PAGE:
If you’re going to train newly hired sales professionals or customer service agents, you can also include dialog simulations in your training program. They will help you master your new employees’ communication skills in a safe environment and avoid many mistakes right at the outset of their career. 

Check out the following demo course to see a dialog simulation at work:

Step 2. Prepare All the Training Materials

Now that you’ve created a training program, it’s time to prepare the eLearning courses. Here you have three basic choices:

  • Create courses in-house
  • Outsource content creation to a third-party vendor
  • Buy existing off-the-shelf courseware

What are the pros and cons of each option? And which way should you go when creating a training program for new hires? Marina Arshavskiy, Instructional Design and eLearning Specialist and Owner of Your ELearning World, shared her opinion on this matter:

Marina Arshavskiy, ID and eLearning Specialist, Owner of Your ELearning World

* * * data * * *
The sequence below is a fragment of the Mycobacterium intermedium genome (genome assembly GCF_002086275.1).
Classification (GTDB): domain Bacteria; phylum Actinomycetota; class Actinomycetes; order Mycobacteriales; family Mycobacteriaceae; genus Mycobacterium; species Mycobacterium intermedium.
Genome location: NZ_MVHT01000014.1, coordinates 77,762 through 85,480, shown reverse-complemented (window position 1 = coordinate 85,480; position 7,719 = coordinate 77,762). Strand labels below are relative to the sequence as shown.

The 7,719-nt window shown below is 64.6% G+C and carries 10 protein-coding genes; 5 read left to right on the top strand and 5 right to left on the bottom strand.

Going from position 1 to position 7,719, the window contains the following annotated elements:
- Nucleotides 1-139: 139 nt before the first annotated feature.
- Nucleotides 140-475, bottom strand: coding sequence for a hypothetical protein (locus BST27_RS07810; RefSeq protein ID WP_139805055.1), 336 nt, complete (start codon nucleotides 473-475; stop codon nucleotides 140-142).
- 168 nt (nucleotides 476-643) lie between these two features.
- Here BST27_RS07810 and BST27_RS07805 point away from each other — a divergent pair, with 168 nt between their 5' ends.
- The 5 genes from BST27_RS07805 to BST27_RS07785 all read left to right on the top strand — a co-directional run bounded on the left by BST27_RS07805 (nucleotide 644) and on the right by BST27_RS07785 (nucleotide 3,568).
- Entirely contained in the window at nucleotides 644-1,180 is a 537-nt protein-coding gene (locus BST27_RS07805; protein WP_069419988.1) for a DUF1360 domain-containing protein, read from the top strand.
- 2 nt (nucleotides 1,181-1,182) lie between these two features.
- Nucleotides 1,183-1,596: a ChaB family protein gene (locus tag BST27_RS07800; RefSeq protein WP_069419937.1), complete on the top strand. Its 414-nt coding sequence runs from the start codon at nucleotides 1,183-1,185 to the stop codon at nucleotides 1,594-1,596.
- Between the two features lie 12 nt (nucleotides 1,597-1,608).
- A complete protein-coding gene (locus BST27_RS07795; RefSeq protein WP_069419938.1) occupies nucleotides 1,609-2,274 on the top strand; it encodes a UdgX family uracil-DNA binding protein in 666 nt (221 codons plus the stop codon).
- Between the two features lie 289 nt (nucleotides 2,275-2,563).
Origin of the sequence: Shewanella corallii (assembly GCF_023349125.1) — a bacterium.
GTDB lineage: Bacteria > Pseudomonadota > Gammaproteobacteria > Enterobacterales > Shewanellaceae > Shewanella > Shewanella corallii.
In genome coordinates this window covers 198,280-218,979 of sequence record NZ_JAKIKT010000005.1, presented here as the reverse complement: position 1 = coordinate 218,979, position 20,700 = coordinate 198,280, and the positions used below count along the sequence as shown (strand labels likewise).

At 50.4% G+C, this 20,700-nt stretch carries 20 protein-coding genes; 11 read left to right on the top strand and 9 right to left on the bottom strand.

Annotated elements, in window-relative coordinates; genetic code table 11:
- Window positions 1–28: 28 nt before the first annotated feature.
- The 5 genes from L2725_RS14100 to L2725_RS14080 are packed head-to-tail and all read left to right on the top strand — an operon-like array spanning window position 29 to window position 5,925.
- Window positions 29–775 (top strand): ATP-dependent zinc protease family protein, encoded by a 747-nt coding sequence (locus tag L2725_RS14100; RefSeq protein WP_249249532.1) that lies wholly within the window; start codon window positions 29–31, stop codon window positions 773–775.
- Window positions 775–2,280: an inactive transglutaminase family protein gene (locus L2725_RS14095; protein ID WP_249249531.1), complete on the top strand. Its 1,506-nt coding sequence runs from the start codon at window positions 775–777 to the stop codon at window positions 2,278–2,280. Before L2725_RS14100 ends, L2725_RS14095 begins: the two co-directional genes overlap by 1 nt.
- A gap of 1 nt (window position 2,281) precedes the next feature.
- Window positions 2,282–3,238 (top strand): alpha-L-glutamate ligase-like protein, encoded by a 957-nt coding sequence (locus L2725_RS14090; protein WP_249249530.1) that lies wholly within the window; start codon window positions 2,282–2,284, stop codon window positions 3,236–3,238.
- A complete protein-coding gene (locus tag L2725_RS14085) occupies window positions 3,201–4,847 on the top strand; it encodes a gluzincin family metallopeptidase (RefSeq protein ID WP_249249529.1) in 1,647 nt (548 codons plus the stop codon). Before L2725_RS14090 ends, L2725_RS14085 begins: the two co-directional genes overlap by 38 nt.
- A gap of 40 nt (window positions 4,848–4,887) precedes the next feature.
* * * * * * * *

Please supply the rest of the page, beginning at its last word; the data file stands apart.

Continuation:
“The first thing you should define is whether you have the required resources for creating the content on your own. If you don’t, then you just eliminate one of your options and can start looking into either outsourcing or purchasing courseware off the shelf. 

The topic and objectives of the course will help you make the right decision. For example, courses on leadership, safety, sales etiquette, or any other general topic can be easily purchased off the shelf. In fact, this might be your best option, as such courses are typically created by industry experts, can be easily uploaded to an LMS, and (unlike custom eLearning) can get your learners to start their training immediately. 

Of course, the cost of buying existing off-the-shelf courses is significantly lower than custom development. If, however, the training is geared towards a large number of people and is organization-specific, then hiring a third-party vendor is your best bet. Professional eLearning writers will help you create highly engaging courses while incorporating scenarios, games, simulations, and assessments that will not only follow proven instructional design principles and guidelines but will also incorporate your branding and examples specific to your organization. By working with the SMEs from your organization, the third-party vendor will be able to create custom content for your needs.